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Why Mothers Should Not Stop Earning Their Own Money

08/03/2016 8:11 AM IST | Updated 15/07/2016 8:26 AM IST
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When my first-born came into my arms, all thoughts of career, title, money flew out the window. Nothing seemed more important than the well-being of this tiny precious life and I decided to completely devote myself to his upbringing. With this decision, my husband and I made an unsaid pact: he would be responsible for putting food on our table, and I in preparing it and feeding it to our children.

Days turned into years in the hectic routine of a young mother. Before I knew it, three-and-a-half years had passed and I was now the full-time mother of two little boys. My husband's career was flourishing and our little family was blossoming. But discontent started taking deep roots in my heart. It pained me that from being a profit-centre, I had become a cost-centre. That I didn't feel comfortable writing checks without asking for permission. That the very balance in our relationship had tilted: he had become the primary breadwinner and I the primary caregiver.

I didn't feel comfortable writing checks without asking for permission. That the very balance in our relationship had tilted...

I didn't realize the power of financial independence until the day I stopped working and stopped earning.

As long as my husband could support my and my family's needs, was it still important that I contribute to our monthly income too? Was it not contribution enough that I was tending to our family and taking care of all their non-financial needs?

For lots of reasons, I started realizing that the answer to that question, for me, was no.

For someone who was thrilled to receive her first check at the end of her summer internship at CSFB, the answer to that question was no.

For someone who had never spent a single day post-graduation not working before she became a mother, the answer to that question was no.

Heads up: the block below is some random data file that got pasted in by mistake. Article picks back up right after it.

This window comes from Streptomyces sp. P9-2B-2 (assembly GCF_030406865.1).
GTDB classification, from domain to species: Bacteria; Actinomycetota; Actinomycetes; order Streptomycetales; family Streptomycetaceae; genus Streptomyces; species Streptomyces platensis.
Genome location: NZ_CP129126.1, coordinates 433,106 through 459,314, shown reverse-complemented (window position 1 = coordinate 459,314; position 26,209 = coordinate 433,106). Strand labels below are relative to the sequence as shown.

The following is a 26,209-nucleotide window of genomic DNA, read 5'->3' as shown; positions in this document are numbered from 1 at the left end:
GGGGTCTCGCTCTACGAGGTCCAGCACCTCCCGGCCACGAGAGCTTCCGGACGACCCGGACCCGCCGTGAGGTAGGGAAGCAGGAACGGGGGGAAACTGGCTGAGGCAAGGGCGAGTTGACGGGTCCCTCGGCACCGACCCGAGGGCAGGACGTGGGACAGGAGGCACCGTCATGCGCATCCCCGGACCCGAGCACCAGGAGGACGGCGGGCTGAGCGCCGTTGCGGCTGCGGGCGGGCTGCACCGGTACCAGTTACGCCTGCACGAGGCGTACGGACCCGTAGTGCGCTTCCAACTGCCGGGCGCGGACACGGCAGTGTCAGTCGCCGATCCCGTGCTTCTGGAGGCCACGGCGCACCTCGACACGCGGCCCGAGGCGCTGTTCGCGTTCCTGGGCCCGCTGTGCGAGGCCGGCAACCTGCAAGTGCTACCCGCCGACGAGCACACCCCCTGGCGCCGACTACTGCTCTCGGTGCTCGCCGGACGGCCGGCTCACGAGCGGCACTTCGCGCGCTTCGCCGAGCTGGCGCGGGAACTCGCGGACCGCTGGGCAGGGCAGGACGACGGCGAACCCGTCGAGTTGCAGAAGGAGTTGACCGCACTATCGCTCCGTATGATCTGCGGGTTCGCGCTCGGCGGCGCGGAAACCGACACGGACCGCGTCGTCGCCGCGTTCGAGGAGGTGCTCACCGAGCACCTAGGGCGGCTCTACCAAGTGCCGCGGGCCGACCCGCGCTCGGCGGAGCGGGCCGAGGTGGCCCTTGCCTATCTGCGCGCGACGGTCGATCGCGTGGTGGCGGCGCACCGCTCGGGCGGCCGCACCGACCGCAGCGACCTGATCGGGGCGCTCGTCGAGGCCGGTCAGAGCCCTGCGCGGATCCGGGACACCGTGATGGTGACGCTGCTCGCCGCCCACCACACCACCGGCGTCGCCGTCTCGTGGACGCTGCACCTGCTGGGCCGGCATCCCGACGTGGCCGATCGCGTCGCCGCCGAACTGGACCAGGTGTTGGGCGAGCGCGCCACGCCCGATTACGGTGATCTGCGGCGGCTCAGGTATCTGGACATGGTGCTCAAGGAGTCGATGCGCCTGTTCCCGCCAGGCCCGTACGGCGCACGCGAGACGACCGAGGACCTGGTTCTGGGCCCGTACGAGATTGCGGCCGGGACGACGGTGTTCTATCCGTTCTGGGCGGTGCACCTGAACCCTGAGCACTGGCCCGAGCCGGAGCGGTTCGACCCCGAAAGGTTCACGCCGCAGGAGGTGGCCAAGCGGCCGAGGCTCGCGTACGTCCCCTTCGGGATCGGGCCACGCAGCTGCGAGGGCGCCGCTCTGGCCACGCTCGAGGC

For someone who understood the value of money, and the satisfaction, prestige and respect that comes from it, the answer to that question was no.

Regaining financial independence was something that I needed to do for myself. To feel that no matter what, I would always be able to stand on my own feet. That in no way was I completely dependent on any other individual.

It is financial independence that finally places choice in a woman's hands... The choice of writing her own checks without asking for permission.

After all, it is financial independence that finally places choice in a woman's hands. The choice of who she will marry, when she will marry, what she will do after she gets married; what she wants to spend on, how much she wants to spend; which school her children will go to, what kind of healthcare she wants for her parents.

The choice of writing her own checks without asking for permission.

And it was for this very reason that I launched JobsForHer last Women's Day to enable women to restart their careers post breaks for marriage/motherhood/elderly-care, etc. And this Women's Day, we are running a mega Diversity Drive across India with companies like Mindtree, Reliance Jio, Sapient, Target, and others, so that women can reclaim their rightful place in the paid workforce and regain their financial independence.

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